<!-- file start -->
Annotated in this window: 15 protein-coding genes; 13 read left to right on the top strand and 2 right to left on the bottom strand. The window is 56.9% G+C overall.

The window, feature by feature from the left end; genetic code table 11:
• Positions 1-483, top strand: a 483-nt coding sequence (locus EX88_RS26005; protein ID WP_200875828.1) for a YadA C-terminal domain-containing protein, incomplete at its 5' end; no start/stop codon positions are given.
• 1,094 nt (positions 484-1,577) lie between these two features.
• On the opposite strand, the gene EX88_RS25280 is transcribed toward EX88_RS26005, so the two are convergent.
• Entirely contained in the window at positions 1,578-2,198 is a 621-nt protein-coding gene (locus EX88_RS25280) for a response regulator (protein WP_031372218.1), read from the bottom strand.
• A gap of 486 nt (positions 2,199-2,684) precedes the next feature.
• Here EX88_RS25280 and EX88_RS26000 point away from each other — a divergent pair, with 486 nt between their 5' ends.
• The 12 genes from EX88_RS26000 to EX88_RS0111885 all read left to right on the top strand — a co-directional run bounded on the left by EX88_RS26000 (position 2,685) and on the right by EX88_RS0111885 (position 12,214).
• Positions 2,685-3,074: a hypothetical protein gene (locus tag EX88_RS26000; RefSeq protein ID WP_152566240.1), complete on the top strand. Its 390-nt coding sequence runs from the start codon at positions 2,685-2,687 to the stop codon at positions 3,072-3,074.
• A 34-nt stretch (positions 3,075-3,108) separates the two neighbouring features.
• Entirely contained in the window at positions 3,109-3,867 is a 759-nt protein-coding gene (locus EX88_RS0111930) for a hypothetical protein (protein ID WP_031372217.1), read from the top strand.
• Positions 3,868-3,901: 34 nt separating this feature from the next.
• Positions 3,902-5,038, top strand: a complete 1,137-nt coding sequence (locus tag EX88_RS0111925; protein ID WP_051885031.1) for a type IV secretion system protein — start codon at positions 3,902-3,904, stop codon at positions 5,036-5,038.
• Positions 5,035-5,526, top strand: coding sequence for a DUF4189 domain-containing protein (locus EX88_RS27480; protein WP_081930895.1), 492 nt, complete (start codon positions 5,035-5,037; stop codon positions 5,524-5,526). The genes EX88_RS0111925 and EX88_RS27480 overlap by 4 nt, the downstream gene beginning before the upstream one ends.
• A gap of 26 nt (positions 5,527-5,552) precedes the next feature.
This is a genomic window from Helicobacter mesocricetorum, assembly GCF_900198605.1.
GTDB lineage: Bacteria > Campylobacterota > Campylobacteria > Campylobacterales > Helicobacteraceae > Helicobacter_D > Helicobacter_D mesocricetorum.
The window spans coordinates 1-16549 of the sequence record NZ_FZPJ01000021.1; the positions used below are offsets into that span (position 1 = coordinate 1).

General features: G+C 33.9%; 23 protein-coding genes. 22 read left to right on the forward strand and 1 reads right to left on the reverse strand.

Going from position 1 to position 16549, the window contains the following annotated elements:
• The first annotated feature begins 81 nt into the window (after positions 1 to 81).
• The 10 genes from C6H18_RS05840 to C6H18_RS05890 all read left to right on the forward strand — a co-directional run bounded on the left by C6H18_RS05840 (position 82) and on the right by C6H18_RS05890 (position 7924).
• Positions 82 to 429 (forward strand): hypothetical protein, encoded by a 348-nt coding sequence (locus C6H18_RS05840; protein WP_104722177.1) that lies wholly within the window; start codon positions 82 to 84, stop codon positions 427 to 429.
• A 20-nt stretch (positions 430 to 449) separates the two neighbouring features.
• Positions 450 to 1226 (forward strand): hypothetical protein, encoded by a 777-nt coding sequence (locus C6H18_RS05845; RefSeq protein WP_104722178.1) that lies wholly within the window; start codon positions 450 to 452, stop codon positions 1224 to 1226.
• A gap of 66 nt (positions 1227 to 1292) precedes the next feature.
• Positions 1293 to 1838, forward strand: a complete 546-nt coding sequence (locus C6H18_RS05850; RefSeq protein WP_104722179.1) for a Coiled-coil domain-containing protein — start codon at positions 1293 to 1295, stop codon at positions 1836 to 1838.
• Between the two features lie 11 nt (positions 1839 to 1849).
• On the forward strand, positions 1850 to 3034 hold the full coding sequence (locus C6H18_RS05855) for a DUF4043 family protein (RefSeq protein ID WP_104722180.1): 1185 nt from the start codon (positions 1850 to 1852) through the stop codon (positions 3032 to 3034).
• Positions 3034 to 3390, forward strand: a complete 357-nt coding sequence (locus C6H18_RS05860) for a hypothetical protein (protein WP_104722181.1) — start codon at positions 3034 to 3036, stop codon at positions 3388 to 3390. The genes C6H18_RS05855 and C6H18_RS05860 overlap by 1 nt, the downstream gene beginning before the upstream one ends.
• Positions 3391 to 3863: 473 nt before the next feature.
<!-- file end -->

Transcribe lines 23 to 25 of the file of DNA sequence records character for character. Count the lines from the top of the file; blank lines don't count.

• The 10 genes from C6H18_RS05840 to C6H18_RS05890 all read left to right on the forward strand — a co-directional run bounded on the left by C6H18_RS05840 (position 82) and on the right by C6H18_RS05890 (position 7924).
• Positions 82 to 429 (forward strand): hypothetical protein, encoded by a 348-nt coding sequence (locus C6H18_RS05840; protein WP_104722177.1) that lies wholly within the window; start codon positions 82 to 84, stop codon positions 427 to 429.
• A 20-nt stretch (positions 430 to 449) separates the two neighbouring features.